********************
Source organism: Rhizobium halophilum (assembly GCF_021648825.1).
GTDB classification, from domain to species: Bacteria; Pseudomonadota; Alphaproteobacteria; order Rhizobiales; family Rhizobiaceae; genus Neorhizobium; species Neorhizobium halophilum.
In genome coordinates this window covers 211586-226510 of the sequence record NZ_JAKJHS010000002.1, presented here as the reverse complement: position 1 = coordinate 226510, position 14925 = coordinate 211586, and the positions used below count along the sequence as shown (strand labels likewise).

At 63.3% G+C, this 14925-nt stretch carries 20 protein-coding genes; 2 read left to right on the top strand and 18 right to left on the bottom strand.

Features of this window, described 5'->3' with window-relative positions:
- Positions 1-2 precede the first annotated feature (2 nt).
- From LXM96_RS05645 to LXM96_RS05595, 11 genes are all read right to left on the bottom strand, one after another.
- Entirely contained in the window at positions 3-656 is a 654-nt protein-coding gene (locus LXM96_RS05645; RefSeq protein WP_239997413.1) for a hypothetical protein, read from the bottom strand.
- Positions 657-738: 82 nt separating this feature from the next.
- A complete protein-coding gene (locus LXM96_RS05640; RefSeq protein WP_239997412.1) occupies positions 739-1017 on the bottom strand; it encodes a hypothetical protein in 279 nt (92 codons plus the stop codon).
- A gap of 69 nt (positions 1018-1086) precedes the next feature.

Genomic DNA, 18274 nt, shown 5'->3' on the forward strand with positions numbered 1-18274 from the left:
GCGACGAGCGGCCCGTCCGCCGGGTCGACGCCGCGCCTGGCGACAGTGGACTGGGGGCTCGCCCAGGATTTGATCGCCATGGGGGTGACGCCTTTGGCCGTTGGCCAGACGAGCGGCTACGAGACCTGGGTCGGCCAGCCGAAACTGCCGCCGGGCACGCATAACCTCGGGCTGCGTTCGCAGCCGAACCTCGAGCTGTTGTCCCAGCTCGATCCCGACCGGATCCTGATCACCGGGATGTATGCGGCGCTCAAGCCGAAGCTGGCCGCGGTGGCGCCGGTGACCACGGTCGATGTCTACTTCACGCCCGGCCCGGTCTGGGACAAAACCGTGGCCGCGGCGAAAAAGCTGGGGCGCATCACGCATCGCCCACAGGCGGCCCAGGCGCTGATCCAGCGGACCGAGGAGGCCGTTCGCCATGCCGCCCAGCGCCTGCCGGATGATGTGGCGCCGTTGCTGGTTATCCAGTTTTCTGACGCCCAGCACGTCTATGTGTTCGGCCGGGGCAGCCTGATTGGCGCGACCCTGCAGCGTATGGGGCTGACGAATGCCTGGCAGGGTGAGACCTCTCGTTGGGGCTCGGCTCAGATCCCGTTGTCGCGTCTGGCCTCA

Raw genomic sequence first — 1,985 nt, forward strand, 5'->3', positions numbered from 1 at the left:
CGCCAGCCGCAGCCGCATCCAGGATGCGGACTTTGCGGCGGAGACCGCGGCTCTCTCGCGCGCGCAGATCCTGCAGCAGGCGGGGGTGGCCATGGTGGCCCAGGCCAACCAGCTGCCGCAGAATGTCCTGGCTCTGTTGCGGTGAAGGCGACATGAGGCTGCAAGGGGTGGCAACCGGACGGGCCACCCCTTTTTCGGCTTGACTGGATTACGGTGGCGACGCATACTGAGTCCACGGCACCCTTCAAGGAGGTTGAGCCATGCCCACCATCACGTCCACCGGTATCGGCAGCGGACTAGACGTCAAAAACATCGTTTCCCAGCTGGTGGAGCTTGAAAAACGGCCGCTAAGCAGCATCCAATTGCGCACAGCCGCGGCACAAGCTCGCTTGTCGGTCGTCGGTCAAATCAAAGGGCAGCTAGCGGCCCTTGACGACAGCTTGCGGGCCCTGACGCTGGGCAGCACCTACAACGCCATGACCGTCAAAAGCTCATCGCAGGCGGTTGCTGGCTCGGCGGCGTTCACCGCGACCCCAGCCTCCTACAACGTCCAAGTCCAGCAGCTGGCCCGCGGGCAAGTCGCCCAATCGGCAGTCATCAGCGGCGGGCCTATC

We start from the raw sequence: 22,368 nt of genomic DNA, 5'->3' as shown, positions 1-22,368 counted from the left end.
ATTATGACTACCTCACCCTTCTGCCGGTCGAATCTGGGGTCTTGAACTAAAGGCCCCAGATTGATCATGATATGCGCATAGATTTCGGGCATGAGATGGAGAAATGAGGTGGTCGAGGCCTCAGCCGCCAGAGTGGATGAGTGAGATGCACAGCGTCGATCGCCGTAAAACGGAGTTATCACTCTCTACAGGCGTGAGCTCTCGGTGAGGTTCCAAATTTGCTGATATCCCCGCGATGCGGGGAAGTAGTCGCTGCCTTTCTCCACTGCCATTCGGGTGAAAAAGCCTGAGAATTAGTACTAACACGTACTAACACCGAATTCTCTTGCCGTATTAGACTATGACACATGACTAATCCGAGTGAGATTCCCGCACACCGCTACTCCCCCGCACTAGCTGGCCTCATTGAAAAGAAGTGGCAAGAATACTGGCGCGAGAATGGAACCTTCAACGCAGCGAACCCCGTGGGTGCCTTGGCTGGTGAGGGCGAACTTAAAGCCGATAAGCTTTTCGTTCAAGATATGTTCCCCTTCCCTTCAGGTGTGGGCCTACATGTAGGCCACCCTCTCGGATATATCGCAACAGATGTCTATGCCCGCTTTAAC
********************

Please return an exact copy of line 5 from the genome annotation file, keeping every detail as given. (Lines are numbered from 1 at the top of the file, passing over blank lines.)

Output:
Features of this window, described 5'->3' with window-relative positions: